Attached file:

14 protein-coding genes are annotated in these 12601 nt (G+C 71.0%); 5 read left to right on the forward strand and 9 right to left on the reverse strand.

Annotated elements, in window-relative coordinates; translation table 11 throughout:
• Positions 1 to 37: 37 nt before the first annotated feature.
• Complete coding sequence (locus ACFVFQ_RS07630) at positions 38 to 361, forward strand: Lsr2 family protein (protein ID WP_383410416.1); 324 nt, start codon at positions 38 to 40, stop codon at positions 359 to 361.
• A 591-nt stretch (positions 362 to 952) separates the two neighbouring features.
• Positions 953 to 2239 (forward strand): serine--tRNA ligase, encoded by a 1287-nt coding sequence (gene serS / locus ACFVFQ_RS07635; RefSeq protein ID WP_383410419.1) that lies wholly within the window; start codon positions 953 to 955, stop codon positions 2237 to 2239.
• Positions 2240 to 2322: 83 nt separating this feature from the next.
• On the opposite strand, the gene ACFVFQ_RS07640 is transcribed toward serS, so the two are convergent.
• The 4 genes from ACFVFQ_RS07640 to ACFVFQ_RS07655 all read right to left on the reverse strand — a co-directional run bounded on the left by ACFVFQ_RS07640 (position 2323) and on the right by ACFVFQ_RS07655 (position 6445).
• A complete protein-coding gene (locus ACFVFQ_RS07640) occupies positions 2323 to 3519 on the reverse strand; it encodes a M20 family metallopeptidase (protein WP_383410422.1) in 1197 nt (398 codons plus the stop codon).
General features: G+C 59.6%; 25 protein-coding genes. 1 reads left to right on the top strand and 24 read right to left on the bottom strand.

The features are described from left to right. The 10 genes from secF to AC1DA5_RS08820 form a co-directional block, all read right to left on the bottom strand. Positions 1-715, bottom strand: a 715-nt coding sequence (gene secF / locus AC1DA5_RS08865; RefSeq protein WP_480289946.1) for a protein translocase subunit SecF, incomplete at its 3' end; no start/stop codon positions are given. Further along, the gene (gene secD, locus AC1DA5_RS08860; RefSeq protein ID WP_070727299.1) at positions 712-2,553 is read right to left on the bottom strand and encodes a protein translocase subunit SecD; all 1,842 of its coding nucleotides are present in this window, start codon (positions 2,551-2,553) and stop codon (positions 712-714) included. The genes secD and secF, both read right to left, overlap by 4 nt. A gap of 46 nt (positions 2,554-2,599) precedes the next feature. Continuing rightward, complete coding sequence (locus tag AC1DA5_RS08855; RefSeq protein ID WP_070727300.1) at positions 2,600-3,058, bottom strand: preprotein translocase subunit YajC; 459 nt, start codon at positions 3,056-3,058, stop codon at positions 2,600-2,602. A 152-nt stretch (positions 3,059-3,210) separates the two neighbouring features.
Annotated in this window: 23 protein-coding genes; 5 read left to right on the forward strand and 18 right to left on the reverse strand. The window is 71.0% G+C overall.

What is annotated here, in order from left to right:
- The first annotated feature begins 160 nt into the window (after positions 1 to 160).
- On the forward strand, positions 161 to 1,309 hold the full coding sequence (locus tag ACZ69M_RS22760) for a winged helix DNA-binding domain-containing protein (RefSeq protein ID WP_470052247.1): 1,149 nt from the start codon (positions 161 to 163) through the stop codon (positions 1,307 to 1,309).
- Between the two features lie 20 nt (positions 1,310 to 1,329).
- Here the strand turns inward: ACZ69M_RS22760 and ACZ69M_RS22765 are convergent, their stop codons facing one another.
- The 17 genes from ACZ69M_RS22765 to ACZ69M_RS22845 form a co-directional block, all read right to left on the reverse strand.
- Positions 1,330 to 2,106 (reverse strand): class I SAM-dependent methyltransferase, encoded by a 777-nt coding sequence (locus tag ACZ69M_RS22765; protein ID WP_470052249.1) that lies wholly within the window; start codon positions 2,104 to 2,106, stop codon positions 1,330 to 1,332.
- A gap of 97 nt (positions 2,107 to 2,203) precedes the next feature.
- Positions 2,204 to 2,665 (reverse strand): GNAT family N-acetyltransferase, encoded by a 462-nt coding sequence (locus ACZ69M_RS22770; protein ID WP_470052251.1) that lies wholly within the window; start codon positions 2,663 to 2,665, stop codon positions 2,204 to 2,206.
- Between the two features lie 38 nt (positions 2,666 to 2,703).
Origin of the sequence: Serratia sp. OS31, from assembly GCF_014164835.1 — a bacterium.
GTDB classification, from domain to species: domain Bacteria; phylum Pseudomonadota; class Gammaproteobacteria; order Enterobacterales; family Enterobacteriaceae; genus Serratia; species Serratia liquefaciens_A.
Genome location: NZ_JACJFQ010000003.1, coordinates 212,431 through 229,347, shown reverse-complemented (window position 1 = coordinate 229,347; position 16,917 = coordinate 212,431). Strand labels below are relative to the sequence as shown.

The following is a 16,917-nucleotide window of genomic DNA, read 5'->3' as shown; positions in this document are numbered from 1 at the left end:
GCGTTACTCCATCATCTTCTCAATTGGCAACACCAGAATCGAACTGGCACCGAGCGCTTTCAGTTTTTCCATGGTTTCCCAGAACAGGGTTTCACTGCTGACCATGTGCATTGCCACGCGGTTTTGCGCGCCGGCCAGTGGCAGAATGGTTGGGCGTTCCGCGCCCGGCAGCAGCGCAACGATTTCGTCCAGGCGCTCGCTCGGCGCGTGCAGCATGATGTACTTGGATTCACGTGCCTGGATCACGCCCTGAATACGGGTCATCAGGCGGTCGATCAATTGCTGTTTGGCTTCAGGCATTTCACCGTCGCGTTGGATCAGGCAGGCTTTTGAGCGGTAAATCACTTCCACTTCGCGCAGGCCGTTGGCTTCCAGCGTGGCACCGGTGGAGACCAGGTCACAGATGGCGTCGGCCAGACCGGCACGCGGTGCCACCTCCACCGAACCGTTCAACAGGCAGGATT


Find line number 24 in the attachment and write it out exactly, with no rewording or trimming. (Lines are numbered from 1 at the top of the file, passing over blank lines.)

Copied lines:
Origin of the sequence: Serratia sp. OS31, from assembly GCF_014164835.1 — a bacterium.